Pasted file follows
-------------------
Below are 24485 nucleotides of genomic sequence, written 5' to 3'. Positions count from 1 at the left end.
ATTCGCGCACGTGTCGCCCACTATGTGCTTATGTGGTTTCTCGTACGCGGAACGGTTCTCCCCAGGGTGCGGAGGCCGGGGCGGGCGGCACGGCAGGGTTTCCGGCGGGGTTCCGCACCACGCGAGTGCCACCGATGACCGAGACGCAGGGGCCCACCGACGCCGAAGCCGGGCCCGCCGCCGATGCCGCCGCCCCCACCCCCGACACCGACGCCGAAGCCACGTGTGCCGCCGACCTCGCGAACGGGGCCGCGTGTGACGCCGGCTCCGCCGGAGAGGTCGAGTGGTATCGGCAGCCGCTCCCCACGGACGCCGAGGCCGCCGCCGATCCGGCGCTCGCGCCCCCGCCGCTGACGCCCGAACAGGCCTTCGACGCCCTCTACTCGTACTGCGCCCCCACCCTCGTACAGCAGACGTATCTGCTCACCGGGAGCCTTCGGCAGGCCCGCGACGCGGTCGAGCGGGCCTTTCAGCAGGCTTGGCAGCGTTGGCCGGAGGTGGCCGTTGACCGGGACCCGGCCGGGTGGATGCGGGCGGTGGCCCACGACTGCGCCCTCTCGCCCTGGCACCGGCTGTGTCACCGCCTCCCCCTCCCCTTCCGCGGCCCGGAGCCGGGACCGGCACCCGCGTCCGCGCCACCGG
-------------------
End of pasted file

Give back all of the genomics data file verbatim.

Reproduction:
Below are 24485 nucleotides of genomic sequence, written 5' to 3'. Positions count from 1 at the left end.
ATTCGCGCACGTGTCGCCCACTATGTGCTTATGTGGTTTCTCGTACGCGGAACGGTTCTCCCCAGGGTGCGGAGGCCGGGGCGGGCGGCACGGCAGGGTTTCCGGCGGGGTTCCGCACCACGCGAGTGCCACCGATGACCGAGACGCAGGGGCCCACCGACGCCGAAGCCGGGCCCGCCGCCGATGCCGCCGCCCCCACCCCCGACACCGACGCCGAAGCCACGTGTGCCGCCGACCTCGCGAACGGGGCCGCGTGTGACGCCGGCTCCGCCGGAGAGGTCGAGTGGTATCGGCAGCCGCTCCCCACGGACGCCGAGGCCGCCGCCGATCCGGCGCTCGCGCCCCCGCCGCTGACGCCCGAACAGGCCTTCGACGCCCTCTACTCGTACTGCGCCCCCACCCTCGTACAGCAGACGTATCTGCTCACCGGGAGCCTTCGGCAGGCCCGCGACGCGGTCGAGCGGGCCTTTCAGCAGGCTTGGCAGCGTTGGCCGGAGGTGGCCGTTGACCGGGACCCGGCCGGGTGGATGCGGGCGGTGGCCCACGACTGCGCCCTCTCGCCCTGGCACCGGCTGTGTCACCGCCTCCCCCTCCCCTTCCGCGGCCCGGAGCCGGGACCGGCACCCGCGTCCGCGCCACCGG